|From copper strip to finished rifle bullet:
|How to Swage Bullets...Quick Chart:
|Using the Pro-Swage Die:
|Swaging on a Reloading Press
You can use your regular reloading press to make fired .22 cases into 224 or 243 jackets (with the RFJM-22R or RFJM-6MR jacket maker), and then turn these free jackets into 224 (5.56mm) or 243 (6mm) bullets with a 6-S spitzer ogive, using the BSD-224R or the BSD-243R die sets.
Your reloading press can also be used with the PRO-SWAGEtm PRO-1-R die, to make lead, gas-checked, or Base-Guard tm bullets of the SWC style (small shoulder between the nose and the shank), in calibers from .251 to .58. This is the most precise way to form an economical paper patched bullet. You can order any standard base punch, and any standard shape nose punch, with the die. And it is easy and fast to change shapes of either the base or nose, just by changing the appropriate punch. Weight is fully adjustable, so you get the equivalent of hundreds of moulds with just one swage die!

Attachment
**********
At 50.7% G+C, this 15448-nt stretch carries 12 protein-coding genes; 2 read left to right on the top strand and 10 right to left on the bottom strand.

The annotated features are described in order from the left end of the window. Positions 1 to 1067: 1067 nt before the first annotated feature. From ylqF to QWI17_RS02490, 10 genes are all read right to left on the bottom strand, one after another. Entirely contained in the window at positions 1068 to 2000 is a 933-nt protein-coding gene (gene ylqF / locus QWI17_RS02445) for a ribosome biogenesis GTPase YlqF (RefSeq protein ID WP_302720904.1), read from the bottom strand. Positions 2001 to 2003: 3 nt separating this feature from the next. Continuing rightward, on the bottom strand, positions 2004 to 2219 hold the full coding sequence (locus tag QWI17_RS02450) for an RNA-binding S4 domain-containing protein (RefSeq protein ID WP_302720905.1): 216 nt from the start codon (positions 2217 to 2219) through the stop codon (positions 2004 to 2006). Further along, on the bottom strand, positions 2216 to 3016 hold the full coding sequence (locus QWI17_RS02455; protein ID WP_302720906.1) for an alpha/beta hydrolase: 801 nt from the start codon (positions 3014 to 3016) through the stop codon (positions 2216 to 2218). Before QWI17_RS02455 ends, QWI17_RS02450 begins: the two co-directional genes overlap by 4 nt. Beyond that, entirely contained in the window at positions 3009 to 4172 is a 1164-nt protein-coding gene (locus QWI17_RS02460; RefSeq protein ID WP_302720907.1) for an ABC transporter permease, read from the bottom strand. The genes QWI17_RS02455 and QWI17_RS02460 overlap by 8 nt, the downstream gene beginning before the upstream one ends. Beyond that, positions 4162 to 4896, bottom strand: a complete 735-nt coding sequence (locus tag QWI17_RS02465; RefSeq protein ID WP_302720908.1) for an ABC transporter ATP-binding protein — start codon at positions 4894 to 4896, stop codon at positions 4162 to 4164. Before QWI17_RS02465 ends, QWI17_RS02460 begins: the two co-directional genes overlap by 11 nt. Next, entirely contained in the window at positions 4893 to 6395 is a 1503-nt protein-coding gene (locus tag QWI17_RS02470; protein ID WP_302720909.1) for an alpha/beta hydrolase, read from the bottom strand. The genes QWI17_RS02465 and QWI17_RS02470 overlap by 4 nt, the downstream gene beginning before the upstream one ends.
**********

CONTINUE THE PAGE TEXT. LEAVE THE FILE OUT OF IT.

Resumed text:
|Shotgun Slugs and Lead Bullets:
|Extremely high performance shotgun slugs can be swaged using type -H Corbin Swage dies. Some of those shown above include slugs formed entirely from compressed shot (see partly crumbled nose, done to illustrate the construction) which burst apart after impact and limit penetration; slugs with copper or brass inserts; slugs with airfoil surfaces sufficient to spin and stabilize the projectile; high velocity slugs with 44 caliber bodies and fins designed to pass through choked bores safely, catching the muzzle blast gasses to give the slug its initial spin; multi-part slugs with hard and soft lead segments; slugs designed to fit perfectly into specific plastic shot-wad inserts like a sabot (a 20 gauge slug can fit some 12 gauge wads, acting like a saboted slug without the expense of special components); and other exotic designs.